The editor of a Belarussian newspaper that published the Danish Mohammed cartoons back in 2006 was arrested earlier by the KGB (Yes, you read that right: the KGB. That’s what they still call the states security service in Belarus).
And now in a closed court session he’s been sentenced to three years in prison.
According to Reuters:
Belarus jailed on Friday for three years an editor of an independent newspaper who reproduced cartoons of the Prophet Mohammad which first appeared in Denmark in 2005 and caused mass demonstrations across the Muslim world.
The 12 cartoons portraying the founder of Islam, including one showing Prophet Mohammad with a bomb in his turban, outraged Muslims who saw them as blasphemous. More than 50 people died in protests across the world the following year.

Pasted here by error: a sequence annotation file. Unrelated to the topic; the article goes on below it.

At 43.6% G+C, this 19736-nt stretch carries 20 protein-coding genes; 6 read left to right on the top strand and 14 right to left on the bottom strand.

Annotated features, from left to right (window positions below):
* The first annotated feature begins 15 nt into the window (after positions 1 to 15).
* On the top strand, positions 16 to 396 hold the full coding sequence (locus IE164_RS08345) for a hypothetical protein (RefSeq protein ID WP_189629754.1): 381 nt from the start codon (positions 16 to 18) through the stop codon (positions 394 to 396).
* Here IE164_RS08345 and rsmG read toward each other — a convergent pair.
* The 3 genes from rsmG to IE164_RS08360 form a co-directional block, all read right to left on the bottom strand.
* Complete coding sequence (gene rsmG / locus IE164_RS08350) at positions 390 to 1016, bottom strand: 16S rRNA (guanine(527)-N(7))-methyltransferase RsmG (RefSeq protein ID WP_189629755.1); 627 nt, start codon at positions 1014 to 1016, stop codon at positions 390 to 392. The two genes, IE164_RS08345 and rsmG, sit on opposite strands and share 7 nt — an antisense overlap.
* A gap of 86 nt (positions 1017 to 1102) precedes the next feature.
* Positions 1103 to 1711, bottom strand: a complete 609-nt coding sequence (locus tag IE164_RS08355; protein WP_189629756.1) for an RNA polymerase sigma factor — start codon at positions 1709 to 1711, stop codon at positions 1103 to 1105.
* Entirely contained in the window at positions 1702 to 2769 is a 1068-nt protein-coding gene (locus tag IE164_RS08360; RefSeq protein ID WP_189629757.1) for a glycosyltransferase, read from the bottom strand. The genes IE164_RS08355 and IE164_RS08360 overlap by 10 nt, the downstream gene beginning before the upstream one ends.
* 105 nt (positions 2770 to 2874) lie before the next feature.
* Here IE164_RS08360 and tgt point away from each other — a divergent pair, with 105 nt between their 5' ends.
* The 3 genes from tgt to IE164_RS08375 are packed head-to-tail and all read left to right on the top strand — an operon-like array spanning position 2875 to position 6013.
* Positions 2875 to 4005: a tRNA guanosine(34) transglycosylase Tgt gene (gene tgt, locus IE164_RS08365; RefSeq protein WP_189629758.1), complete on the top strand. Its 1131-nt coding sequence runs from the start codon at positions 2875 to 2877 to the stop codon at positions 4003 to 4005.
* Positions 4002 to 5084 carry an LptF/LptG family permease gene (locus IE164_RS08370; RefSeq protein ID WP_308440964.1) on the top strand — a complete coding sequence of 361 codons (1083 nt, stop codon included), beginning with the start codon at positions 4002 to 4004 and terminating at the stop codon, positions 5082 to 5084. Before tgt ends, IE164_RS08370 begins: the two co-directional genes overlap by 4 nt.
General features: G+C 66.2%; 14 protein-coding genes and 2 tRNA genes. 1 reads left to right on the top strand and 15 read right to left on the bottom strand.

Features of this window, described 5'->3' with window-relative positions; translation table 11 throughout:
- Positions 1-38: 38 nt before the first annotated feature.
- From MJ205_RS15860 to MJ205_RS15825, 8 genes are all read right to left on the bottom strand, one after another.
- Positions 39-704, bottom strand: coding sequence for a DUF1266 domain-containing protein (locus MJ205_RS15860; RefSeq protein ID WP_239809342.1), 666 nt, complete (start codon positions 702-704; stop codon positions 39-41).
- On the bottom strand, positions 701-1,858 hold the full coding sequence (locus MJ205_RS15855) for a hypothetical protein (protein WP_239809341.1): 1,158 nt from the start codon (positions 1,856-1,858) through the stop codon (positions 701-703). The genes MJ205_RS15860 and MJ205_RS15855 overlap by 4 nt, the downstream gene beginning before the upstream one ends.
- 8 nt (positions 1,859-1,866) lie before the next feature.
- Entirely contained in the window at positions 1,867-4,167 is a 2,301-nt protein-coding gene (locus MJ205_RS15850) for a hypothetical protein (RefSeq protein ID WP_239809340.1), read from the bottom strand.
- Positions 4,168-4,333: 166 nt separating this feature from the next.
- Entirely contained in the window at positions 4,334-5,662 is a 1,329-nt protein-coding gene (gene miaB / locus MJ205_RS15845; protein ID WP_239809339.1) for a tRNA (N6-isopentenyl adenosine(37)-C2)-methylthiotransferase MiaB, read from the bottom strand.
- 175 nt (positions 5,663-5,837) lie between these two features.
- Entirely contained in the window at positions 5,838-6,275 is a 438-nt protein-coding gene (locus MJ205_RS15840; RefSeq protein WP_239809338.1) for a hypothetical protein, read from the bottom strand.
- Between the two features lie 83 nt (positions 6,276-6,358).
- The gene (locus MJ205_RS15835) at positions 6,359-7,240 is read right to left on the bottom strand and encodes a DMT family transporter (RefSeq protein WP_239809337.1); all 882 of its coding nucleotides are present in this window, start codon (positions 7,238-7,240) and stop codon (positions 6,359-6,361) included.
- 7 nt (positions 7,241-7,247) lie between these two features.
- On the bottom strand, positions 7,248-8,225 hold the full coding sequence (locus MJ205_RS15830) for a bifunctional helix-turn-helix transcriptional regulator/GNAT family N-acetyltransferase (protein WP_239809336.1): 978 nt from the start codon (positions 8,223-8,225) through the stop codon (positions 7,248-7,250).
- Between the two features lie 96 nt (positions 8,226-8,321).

Belarussian authorities shut down the “Zgoda” (Consensus) paper in March 2006, around the time when other European journals began reprinting the cartoons. The security service, still known by its Soviet-era name, the KGB, began an investigation after Muslims in the ex-Soviet state complained.
Editor Alexander Sdvizhkov was sentenced to three years in jail in a closed session of the court for incitement of religious and national hatred [just like Lionheart in Britain — BB].
“May God and the holy cross be with us,” Sdvizhkov said afterwards. His lawyer said she would appeal.
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Muslims constitute about two or three percent of the 10 million residents of the country wedged between Russia and three members of the European Union. The Muslim community had called for leniency in the case.
President Alexander Lukashenko is accused by the West of ruling the country with an iron grip, jailing opponents, shutting down independent media and rigging polls, including his own re-election to a third term in 2006.
Hat tip: Holger Danske.